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Title: Natural bacterial communities serve as quantitative geochemical biosensors

Biological sensors can be engineered to measure a wide range of environmental conditions. Here we show that statistical analysis of DNA from natural microbial communities can be used to accurately identify environmental contaminants, including uranium and nitrate at a nuclear waste site. In addition to contamination, sequence data from the 16S rRNA gene alone can quantitatively predict a rich catalogue of 26 geochemical features collected from 93 wells with highly differing geochemistry characteristics. We extend this approach to identify sites contaminated with hydrocarbons from the Deepwater Horizon oil spill, finding that altered bacterial communities encode a memory of prior contamination, even after the contaminants themselves have been fully degraded. We show that the bacterial strains that are most useful for detecting oil and uranium are known to interact with these substrates, indicating that this statistical approach uncovers ecologically meaningful interactions consistent with previous experimental observations. Future efforts should focus on evaluating the geographical generalizability of these associations. Taken as a whole, these results indicate that ubiquitous, natural bacterial communities can be used as in situ environmental sensors that respond to and capture perturbations caused by human impacts. These in situ biosensors rely on environmental selection rather than directed engineering, andmore » so this approach could be rapidly deployed and scaled as sequencing technology continues to become faster, simpler, and less expensive. Here we show that DNA from natural bacterial communities can be used as a quantitative biosensor to accurately distinguish unpolluted sites from those contaminated with uranium, nitrate, or oil. These results indicate that bacterial communities can be used as environmental sensors that respond to and capture perturbations caused by human impacts.« less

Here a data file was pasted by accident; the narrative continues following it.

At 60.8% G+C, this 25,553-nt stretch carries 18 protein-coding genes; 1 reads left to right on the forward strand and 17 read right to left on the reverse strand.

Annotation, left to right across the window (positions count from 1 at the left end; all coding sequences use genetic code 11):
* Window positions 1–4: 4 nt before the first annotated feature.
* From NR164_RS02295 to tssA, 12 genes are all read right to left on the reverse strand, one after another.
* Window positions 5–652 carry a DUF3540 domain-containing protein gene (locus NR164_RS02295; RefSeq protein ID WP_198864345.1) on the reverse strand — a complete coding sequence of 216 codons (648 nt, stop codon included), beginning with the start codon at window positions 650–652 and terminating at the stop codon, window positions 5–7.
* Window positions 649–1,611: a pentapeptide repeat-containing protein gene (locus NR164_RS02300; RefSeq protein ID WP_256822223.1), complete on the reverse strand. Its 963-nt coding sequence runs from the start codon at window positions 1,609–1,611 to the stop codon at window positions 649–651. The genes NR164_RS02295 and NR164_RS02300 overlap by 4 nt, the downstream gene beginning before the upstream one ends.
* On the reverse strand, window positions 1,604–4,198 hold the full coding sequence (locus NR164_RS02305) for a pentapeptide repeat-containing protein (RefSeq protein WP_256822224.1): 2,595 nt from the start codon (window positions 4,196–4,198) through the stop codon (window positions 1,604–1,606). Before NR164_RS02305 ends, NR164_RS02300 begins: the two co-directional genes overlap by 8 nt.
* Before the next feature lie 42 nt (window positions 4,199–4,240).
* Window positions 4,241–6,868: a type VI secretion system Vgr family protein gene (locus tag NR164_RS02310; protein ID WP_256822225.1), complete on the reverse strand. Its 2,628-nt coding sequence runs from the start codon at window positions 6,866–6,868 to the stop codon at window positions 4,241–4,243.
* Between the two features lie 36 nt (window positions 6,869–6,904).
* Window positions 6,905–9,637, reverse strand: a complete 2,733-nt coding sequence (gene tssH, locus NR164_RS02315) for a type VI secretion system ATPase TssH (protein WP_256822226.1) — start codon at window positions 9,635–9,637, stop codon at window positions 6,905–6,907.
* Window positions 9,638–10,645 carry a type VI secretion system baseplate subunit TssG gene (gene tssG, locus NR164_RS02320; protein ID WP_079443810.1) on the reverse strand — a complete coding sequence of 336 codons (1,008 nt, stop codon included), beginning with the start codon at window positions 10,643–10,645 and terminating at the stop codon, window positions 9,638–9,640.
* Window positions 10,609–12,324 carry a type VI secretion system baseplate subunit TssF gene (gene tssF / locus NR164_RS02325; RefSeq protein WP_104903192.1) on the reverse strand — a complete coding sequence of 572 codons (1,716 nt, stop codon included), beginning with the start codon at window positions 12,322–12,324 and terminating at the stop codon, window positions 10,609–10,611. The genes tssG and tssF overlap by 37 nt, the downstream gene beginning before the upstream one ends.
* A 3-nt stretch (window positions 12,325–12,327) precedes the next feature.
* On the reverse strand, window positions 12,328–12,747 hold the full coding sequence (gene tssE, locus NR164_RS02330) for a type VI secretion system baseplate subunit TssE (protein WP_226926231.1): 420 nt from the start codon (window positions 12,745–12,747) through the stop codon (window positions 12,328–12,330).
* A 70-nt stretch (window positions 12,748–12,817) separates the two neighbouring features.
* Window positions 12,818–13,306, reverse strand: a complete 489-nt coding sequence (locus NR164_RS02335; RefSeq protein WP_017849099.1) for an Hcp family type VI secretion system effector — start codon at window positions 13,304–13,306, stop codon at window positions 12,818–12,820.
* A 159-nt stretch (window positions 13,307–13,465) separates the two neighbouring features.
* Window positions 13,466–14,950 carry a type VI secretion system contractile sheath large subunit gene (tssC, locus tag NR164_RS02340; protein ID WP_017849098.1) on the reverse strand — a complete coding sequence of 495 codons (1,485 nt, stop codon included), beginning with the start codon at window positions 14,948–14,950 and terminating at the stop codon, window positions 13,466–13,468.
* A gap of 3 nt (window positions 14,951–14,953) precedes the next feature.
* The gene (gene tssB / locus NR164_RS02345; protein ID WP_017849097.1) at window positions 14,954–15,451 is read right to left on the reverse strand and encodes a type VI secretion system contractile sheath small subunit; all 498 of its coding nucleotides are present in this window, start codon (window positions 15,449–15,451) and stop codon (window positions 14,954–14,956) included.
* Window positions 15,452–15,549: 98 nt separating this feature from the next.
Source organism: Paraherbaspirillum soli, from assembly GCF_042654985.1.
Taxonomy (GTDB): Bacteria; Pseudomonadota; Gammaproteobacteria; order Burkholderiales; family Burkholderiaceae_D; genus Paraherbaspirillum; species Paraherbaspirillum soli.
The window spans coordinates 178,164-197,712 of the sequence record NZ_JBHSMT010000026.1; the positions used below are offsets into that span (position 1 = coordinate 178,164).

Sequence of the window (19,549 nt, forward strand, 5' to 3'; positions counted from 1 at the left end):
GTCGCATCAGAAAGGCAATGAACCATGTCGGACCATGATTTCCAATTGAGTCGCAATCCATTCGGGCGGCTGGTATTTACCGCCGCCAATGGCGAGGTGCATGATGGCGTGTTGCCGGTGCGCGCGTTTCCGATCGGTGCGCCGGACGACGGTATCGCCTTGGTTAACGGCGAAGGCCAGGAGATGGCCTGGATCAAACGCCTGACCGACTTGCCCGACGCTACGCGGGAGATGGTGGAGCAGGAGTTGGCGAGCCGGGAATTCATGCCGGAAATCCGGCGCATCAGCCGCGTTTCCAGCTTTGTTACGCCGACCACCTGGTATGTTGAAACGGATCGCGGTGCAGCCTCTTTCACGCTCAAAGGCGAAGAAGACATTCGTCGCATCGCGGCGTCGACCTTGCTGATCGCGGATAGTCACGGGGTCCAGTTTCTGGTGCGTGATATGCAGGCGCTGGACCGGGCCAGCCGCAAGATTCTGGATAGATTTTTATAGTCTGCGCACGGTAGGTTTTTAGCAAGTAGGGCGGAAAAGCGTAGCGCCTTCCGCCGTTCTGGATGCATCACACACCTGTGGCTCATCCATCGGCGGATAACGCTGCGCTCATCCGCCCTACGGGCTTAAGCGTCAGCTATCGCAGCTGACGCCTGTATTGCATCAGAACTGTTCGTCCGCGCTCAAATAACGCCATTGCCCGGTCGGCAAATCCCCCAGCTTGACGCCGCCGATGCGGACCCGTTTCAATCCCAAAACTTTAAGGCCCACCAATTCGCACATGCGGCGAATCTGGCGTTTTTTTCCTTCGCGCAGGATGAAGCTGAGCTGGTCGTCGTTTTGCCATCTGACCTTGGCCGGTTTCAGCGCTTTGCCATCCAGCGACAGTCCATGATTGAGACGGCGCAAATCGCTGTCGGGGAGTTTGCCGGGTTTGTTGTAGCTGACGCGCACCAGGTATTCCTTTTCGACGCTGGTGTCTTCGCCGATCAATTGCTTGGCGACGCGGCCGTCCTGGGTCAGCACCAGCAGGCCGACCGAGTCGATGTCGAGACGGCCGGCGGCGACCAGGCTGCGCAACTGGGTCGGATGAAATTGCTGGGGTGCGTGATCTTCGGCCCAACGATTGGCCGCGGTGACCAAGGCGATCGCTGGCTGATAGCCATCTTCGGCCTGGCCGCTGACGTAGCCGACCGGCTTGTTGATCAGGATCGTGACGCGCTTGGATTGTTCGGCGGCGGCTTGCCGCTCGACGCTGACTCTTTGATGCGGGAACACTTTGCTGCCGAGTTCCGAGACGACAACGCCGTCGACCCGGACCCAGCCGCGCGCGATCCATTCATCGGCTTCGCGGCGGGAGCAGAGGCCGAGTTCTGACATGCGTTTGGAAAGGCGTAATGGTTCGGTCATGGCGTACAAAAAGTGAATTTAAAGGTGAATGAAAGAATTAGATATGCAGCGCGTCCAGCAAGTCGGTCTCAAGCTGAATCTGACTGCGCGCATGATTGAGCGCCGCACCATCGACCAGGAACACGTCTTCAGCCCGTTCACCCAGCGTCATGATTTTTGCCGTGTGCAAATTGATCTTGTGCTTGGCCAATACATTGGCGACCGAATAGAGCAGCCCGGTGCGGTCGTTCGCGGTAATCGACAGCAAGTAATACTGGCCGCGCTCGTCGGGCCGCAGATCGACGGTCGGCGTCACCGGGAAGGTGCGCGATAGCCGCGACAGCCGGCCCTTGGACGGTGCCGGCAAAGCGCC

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  1. Massachusetts Inst. of Technology (MIT), Cambridge, MA (United States)
  2. Oak Ridge National Laboratory, Oak Ridge, TN (United States). Environmental Sciences Division.
  3. Univ. of Knoxville, Knoxville, TN (United States)
  4. Univ. of Oklahoma, Norman, OK (United States)
  5. Oak Ridge National Laboratory, Oak Ridge, TN (United States), Biosciences Division.
  6. Lawrence Berkeley National Laboratory, Berkeley, California, (United States)
Publication Date:
OSTI Identifier:
Grant/Contract Number:
AC02-05CH11231; AC05-00OR22725
Accepted Manuscript
Journal Name:
mBio (Online)
Additional Journal Information:
Journal Name: mBio (Online); Journal Volume: 6; Journal Issue: 3; Journal ID: ISSN 2150-7511
American Society for Microbiology
Research Org:
Lawrence Berkeley National Laboratory (LBNL), Berkeley, CA (United States)
Sponsoring Org:
USDOE Office of Science (SC)
Country of Publication:
United States